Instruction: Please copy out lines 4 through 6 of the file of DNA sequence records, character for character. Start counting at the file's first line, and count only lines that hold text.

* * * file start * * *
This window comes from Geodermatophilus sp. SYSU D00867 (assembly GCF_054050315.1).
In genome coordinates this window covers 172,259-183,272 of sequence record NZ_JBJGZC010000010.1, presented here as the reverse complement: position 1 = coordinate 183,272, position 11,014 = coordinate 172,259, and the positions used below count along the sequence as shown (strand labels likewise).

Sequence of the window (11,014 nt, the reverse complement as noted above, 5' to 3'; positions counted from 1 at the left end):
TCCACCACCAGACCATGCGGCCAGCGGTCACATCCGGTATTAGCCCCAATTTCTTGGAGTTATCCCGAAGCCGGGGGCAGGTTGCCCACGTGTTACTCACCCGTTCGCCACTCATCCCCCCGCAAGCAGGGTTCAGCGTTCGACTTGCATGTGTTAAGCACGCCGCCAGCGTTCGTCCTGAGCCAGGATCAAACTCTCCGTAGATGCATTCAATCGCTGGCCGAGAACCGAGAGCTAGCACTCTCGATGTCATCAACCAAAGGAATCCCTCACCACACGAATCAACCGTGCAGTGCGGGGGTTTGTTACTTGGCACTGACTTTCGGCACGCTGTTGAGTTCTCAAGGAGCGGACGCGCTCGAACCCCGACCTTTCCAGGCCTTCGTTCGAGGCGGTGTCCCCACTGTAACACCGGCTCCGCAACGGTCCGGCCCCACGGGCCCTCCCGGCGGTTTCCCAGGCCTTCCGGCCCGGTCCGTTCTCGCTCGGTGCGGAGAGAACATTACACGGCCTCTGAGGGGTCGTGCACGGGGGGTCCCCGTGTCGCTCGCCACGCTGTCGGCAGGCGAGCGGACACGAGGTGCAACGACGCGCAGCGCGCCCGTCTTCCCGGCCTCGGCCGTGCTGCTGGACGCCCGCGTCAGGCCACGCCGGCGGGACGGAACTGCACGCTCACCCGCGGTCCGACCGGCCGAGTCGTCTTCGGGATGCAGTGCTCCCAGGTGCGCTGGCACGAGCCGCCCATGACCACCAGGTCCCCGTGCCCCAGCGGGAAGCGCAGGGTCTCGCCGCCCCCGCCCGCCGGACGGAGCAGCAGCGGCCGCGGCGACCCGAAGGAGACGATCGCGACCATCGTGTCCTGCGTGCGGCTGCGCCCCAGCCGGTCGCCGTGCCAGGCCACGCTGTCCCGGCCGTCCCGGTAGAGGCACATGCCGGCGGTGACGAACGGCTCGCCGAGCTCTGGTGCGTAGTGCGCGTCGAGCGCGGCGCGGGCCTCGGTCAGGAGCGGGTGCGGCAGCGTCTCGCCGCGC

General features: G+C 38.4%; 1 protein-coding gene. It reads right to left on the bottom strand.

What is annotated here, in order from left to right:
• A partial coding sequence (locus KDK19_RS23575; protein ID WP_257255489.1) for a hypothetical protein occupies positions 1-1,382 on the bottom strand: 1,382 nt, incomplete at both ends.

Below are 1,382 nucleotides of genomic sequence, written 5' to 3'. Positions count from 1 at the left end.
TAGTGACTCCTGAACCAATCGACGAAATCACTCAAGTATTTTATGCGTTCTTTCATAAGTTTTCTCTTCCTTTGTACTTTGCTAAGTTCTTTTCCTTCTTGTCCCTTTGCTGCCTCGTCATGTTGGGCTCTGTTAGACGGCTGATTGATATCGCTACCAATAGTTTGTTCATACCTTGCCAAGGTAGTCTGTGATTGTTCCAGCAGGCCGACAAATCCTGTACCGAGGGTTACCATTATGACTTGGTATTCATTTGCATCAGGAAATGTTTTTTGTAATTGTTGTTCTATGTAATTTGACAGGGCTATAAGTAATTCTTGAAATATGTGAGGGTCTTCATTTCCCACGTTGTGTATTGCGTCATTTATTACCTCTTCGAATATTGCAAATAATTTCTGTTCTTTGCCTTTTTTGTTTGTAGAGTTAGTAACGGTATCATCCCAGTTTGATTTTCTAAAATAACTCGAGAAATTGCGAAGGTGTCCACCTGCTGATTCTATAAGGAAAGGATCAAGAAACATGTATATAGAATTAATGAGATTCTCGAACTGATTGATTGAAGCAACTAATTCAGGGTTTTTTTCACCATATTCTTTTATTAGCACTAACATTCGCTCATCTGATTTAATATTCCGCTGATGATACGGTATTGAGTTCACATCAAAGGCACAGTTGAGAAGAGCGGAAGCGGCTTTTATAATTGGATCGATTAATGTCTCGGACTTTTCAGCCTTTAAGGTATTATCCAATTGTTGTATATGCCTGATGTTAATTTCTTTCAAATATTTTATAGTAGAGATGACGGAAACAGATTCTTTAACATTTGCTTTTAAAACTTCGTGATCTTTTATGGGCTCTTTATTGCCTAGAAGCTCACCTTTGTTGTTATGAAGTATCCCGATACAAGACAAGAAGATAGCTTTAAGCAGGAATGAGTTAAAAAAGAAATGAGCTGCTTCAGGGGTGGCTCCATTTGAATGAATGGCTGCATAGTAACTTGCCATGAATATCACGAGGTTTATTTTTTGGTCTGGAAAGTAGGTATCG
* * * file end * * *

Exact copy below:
TCCACCACCAGACCATGCGGCCAGCGGTCACATCCGGTATTAGCCCCAATTTCTTGGAGTTATCCCGAAGCCGGGGGCAGGTTGCCCACGTGTTACTCACCCGTTCGCCACTCATCCCCCCGCAAGCAGGGTTCAGCGTTCGACTTGCATGTGTTAAGCACGCCGCCAGCGTTCGTCCTGAGCCAGGATCAAACTCTCCGTAGATGCATTCAATCGCTGGCCGAGAACCGAGAGCTAGCACTCTCGATGTCATCAACCAAAGGAATCCCTCACCACACGAATCAACCGTGCAGTGCGGGGGTTTGTTACTTGGCACTGACTTTCGGCACGCTGTTGAGTTCTCAAGGAGCGGACGCGCTCGAACCCCGACCTTTCCAGGCCTTCGTTCGAGGCGGTGTCCCCACTGTAACACCGGCTCCGCAACGGTCCGGCCCCACGGGCCCTCCCGGCGGTTTCCCAGGCCTTCCGGCCCGGTCCGTTCTCGCTCGGTGCGGAGAGAACATTACACGGCCTCTGAGGGGTCGTGCACGGGGGGTCCCCGTGTCGCTCGCCACGCTGTCGGCAGGCGAGCGGACACGAGGTGCAACGACGCGCAGCGCGCCCGTCTTCCCGGCCTCGGCCGTGCTGCTGGACGCCCGCGTCAGGCCACGCCGGCGGGACGGAACTGCACGCTCACCCGCGGTCCGACCGGCCGAGTCGTCTTCGGGATGCAGTGCTCCCAGGTGCGCTGGCACGAGCCGCCCATGACCACCAGGTCCCCGTGCCCCAGCGGGAAGCGCAGGGTCTCGCCGCCCCCGCCCGCCGGACGGAGCAGCAGCGGCCGCGGCGACCCGAAGGAGACGATCGCGACCATCGTGTCCTGCGTGCGGCTGCGCCCCAGCCGGTCGCCGTGCCAGGCCACGCTGTCCCGGCCGTCCCGGTAGAGGCACATGCCGGCGGTGACGAACGGCTCGCCGAGCTCTGGTGCGTAGTGCGCGTCGAGCGCGGCGCGGGCCTCGGTCAGGAGCGGGTGCGGCAGCGTCTCGCCGCGC

General features: G+C 38.4%; 1 protein-coding gene. It reads right to left on the bottom strand.

What is annotated here, in order from left to right: